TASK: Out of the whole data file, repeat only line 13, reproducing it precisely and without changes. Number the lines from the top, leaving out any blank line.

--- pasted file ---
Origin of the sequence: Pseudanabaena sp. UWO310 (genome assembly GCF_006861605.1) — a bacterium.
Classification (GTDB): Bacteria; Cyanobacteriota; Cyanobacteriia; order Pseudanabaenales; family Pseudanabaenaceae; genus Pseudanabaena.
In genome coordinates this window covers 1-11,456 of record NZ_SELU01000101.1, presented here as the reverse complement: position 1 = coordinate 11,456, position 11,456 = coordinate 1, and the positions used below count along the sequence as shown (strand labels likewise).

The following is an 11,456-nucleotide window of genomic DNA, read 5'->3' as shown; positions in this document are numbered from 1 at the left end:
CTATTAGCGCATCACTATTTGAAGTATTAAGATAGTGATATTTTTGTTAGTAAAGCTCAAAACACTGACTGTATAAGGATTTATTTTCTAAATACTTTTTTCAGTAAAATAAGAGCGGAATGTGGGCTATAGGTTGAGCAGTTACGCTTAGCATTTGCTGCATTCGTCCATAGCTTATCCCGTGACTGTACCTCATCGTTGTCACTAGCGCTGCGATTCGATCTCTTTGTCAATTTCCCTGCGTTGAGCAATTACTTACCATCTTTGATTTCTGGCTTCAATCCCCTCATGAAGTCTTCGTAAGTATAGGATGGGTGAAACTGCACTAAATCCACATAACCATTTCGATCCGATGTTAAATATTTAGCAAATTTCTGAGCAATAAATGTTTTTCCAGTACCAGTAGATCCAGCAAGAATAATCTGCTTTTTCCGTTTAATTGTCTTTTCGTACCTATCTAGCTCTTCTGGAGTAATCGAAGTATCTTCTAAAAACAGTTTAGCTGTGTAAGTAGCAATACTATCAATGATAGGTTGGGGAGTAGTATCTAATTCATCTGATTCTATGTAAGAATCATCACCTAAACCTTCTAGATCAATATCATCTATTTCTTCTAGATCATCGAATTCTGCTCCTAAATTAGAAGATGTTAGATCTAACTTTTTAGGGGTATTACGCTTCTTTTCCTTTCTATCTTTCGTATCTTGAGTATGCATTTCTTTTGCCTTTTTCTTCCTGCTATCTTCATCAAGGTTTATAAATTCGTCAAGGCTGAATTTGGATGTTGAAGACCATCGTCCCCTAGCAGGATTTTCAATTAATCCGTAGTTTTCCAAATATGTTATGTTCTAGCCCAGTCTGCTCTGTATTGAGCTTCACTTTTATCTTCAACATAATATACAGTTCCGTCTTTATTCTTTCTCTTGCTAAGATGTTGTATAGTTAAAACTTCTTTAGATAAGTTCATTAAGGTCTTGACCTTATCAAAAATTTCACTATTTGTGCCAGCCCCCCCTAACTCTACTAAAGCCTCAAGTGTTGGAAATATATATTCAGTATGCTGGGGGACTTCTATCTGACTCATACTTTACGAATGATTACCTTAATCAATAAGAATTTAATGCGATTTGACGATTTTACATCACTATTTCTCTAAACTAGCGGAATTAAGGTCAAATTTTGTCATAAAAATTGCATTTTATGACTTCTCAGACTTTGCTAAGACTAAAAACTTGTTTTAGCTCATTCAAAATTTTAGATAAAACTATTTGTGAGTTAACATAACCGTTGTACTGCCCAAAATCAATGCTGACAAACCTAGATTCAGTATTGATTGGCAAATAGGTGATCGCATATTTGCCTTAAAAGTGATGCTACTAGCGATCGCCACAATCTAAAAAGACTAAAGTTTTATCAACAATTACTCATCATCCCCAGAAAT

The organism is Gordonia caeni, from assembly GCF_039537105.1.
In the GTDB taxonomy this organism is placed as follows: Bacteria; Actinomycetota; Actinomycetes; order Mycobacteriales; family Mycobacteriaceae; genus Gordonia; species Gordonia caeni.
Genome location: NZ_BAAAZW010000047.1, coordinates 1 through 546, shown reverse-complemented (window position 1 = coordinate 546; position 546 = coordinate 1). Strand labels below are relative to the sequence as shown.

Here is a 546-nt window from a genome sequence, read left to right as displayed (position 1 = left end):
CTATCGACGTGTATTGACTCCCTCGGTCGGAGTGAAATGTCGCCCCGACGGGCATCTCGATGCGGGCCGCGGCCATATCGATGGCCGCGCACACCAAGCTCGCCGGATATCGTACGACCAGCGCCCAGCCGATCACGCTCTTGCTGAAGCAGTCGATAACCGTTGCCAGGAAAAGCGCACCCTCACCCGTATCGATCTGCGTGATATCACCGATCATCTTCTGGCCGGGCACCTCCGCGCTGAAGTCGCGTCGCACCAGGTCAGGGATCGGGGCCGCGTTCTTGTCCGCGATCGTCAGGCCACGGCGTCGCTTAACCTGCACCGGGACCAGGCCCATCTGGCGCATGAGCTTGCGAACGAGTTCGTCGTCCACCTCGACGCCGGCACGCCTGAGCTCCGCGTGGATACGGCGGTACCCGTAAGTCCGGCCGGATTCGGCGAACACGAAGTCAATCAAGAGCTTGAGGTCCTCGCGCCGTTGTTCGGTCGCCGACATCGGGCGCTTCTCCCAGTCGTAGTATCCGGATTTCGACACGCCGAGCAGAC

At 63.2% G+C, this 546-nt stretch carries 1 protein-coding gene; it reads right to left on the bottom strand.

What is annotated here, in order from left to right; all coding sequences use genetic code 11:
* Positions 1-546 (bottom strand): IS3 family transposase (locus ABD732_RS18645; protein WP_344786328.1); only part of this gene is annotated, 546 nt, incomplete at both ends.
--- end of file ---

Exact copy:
* Positions 1-546 (bottom strand): IS3 family transposase (locus ABD732_RS18645; protein WP_344786328.1); only part of this gene is annotated, 546 nt, incomplete at both ends.